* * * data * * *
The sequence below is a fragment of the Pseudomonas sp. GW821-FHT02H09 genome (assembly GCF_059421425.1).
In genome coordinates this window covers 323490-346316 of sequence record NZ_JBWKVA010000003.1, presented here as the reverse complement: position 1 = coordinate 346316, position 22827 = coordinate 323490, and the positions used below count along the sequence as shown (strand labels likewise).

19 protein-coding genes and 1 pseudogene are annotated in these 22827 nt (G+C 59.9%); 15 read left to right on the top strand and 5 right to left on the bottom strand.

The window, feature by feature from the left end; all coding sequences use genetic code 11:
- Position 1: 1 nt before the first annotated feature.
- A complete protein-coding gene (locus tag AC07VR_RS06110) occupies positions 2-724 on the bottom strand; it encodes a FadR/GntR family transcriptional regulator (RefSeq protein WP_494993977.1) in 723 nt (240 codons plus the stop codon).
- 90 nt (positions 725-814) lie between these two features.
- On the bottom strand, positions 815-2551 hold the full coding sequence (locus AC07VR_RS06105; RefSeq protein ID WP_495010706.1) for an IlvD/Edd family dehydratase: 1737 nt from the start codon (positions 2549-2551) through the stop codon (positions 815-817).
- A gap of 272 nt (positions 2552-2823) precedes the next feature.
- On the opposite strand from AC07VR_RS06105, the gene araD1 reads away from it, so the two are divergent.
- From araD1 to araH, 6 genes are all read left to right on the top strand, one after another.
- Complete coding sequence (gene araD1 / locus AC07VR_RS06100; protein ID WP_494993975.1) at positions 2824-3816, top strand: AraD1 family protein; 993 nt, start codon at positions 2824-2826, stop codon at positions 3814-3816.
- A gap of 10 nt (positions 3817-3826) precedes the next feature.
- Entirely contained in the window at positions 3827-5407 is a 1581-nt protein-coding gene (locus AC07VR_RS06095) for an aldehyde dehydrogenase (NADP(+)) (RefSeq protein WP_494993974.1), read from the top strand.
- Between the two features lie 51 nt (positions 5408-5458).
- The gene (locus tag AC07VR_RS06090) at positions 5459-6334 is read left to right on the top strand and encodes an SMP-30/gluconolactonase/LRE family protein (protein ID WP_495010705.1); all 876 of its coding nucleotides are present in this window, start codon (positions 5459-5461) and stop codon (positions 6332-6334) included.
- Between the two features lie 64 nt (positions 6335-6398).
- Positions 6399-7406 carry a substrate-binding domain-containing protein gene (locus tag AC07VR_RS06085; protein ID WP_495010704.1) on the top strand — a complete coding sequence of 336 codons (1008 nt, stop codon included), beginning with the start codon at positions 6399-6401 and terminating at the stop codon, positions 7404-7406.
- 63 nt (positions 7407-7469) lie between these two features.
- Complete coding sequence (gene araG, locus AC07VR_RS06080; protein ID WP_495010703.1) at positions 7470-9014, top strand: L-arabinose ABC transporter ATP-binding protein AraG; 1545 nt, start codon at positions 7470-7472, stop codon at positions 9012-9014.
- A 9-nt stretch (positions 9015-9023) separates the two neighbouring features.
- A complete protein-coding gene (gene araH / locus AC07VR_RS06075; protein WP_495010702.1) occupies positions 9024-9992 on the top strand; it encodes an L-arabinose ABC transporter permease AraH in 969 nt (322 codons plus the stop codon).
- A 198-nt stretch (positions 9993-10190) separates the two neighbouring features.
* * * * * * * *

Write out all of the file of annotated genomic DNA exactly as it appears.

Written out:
The sequence below is a fragment of the Pseudomonas sp. GW821-FHT02H09 genome (assembly GCF_059421425.1).
In genome coordinates this window covers 323490-346316 of sequence record NZ_JBWKVA010000003.1, presented here as the reverse complement: position 1 = coordinate 346316, position 22827 = coordinate 323490, and the positions used below count along the sequence as shown (strand labels likewise).

19 protein-coding genes and 1 pseudogene are annotated in these 22827 nt (G+C 59.9%); 15 read left to right on the top strand and 5 right to left on the bottom strand.

The window, feature by feature from the left end; all coding sequences use genetic code 11:
- Position 1: 1 nt before the first annotated feature.
- A complete protein-coding gene (locus tag AC07VR_RS06110) occupies positions 2-724 on the bottom strand; it encodes a FadR/GntR family transcriptional regulator (RefSeq protein WP_494993977.1) in 723 nt (240 codons plus the stop codon).
- 90 nt (positions 725-814) lie between these two features.
- On the bottom strand, positions 815-2551 hold the full coding sequence (locus AC07VR_RS06105; RefSeq protein ID WP_495010706.1) for an IlvD/Edd family dehydratase: 1737 nt from the start codon (positions 2549-2551) through the stop codon (positions 815-817).
- A gap of 272 nt (positions 2552-2823) precedes the next feature.
- On the opposite strand from AC07VR_RS06105, the gene araD1 reads away from it, so the two are divergent.
- From araD1 to araH, 6 genes are all read left to right on the top strand, one after another.
- Complete coding sequence (gene araD1 / locus AC07VR_RS06100; protein ID WP_494993975.1) at positions 2824-3816, top strand: AraD1 family protein; 993 nt, start codon at positions 2824-2826, stop codon at positions 3814-3816.
- A gap of 10 nt (positions 3817-3826) precedes the next feature.
- Entirely contained in the window at positions 3827-5407 is a 1581-nt protein-coding gene (locus AC07VR_RS06095) for an aldehyde dehydrogenase (NADP(+)) (RefSeq protein WP_494993974.1), read from the top strand.
- Between the two features lie 51 nt (positions 5408-5458).
- The gene (locus tag AC07VR_RS06090) at positions 5459-6334 is read left to right on the top strand and encodes an SMP-30/gluconolactonase/LRE family protein (protein ID WP_495010705.1); all 876 of its coding nucleotides are present in this window, start codon (positions 5459-5461) and stop codon (positions 6332-6334) included.
- Between the two features lie 64 nt (positions 6335-6398).
- Positions 6399-7406 carry a substrate-binding domain-containing protein gene (locus tag AC07VR_RS06085; protein ID WP_495010704.1) on the top strand — a complete coding sequence of 336 codons (1008 nt, stop codon included), beginning with the start codon at positions 6399-6401 and terminating at the stop codon, positions 7404-7406.
- 63 nt (positions 7407-7469) lie between these two features.
- Complete coding sequence (gene araG, locus AC07VR_RS06080; protein ID WP_495010703.1) at positions 7470-9014, top strand: L-arabinose ABC transporter ATP-binding protein AraG; 1545 nt, start codon at positions 7470-7472, stop codon at positions 9012-9014.
- A 9-nt stretch (positions 9015-9023) separates the two neighbouring features.
- A complete protein-coding gene (gene araH / locus AC07VR_RS06075; protein WP_495010702.1) occupies positions 9024-9992 on the top strand; it encodes an L-arabinose ABC transporter permease AraH in 969 nt (322 codons plus the stop codon).
- A 198-nt stretch (positions 9993-10190) separates the two neighbouring features.